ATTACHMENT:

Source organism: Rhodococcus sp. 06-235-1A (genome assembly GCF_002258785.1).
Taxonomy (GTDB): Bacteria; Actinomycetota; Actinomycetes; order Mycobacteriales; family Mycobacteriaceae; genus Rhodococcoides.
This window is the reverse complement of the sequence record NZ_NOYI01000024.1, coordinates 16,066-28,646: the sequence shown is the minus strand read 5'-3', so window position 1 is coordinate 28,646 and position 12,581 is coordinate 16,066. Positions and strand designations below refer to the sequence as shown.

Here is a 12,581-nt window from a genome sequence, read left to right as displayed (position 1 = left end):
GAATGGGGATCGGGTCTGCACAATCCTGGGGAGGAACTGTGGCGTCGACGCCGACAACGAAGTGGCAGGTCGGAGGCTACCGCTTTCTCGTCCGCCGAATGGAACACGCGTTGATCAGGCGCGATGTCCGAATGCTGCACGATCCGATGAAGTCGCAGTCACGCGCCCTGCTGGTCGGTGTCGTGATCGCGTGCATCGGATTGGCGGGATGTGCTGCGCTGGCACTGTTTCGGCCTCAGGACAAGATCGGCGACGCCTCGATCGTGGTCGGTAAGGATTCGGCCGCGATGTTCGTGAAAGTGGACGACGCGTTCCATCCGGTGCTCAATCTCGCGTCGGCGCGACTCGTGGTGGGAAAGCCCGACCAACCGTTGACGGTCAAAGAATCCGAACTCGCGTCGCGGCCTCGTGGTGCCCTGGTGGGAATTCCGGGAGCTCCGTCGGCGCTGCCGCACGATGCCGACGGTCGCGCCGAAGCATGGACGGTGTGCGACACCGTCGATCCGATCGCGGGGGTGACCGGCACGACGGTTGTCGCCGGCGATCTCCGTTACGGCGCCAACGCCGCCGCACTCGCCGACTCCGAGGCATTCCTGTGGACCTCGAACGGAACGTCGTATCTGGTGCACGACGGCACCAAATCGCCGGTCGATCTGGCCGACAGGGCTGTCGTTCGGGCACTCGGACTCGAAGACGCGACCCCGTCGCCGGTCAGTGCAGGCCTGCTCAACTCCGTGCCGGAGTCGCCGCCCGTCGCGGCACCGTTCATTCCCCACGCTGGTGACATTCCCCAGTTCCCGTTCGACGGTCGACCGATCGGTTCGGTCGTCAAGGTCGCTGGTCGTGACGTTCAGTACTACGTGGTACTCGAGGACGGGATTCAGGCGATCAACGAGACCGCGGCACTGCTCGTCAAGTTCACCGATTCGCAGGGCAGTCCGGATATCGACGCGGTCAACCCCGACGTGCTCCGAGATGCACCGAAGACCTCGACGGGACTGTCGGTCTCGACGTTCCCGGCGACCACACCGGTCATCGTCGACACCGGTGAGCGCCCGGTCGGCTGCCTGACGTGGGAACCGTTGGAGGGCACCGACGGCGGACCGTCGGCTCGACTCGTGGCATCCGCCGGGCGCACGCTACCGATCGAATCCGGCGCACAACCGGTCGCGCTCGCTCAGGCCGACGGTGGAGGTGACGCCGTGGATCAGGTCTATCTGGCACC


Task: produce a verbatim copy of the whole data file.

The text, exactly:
Source organism: Rhodococcus sp. 06-235-1A (genome assembly GCF_002258785.1).
Taxonomy (GTDB): Bacteria; Actinomycetota; Actinomycetes; order Mycobacteriales; family Mycobacteriaceae; genus Rhodococcoides.
This window is the reverse complement of the sequence record NZ_NOYI01000024.1, coordinates 16,066-28,646: the sequence shown is the minus strand read 5'-3', so window position 1 is coordinate 28,646 and position 12,581 is coordinate 16,066. Positions and strand designations below refer to the sequence as shown.

Here is a 12,581-nt window from a genome sequence, read left to right as displayed (position 1 = left end):
GAATGGGGATCGGGTCTGCACAATCCTGGGGAGGAACTGTGGCGTCGACGCCGACAACGAAGTGGCAGGTCGGAGGCTACCGCTTTCTCGTCCGCCGAATGGAACACGCGTTGATCAGGCGCGATGTCCGAATGCTGCACGATCCGATGAAGTCGCAGTCACGCGCCCTGCTGGTCGGTGTCGTGATCGCGTGCATCGGATTGGCGGGATGTGCTGCGCTGGCACTGTTTCGGCCTCAGGACAAGATCGGCGACGCCTCGATCGTGGTCGGTAAGGATTCGGCCGCGATGTTCGTGAAAGTGGACGACGCGTTCCATCCGGTGCTCAATCTCGCGTCGGCGCGACTCGTGGTGGGAAAGCCCGACCAACCGTTGACGGTCAAAGAATCCGAACTCGCGTCGCGGCCTCGTGGTGCCCTGGTGGGAATTCCGGGAGCTCCGTCGGCGCTGCCGCACGATGCCGACGGTCGCGCCGAAGCATGGACGGTGTGCGACACCGTCGATCCGATCGCGGGGGTGACCGGCACGACGGTTGTCGCCGGCGATCTCCGTTACGGCGCCAACGCCGCCGCACTCGCCGACTCCGAGGCATTCCTGTGGACCTCGAACGGAACGTCGTATCTGGTGCACGACGGCACCAAATCGCCGGTCGATCTGGCCGACAGGGCTGTCGTTCGGGCACTCGGACTCGAAGACGCGACCCCGTCGCCGGTCAGTGCAGGCCTGCTCAACTCCGTGCCGGAGTCGCCGCCCGTCGCGGCACCGTTCATTCCCCACGCTGGTGACATTCCCCAGTTCCCGTTCGACGGTCGACCGATCGGTTCGGTCGTCAAGGTCGCTGGTCGTGACGTTCAGTACTACGTGGTACTCGAGGACGGGATTCAGGCGATCAACGAGACCGCGGCACTGCTCGTCAAGTTCACCGATTCGCAGGGCAGTCCGGATATCGACGCGGTCAACCCCGACGTGCTCCGAGATGCACCGAAGACCTCGACGGGACTGTCGGTCTCGACGTTCCCGGCGACCACACCGGTCATCGTCGACACCGGTGAGCGCCCGGTCGGCTGCCTGACGTGGGAACCGTTGGAGGGCACCGACGGCGGACCGTCGGCTCGACTCGTGGCATCCGCCGGGCGCACGCTACCGATCGAATCCGGCGCACAACCGGTCGCGCTCGCTCAGGCCGACGGTGGAGGTGACGCCGTGGATCAGGTCTATCTGGCACC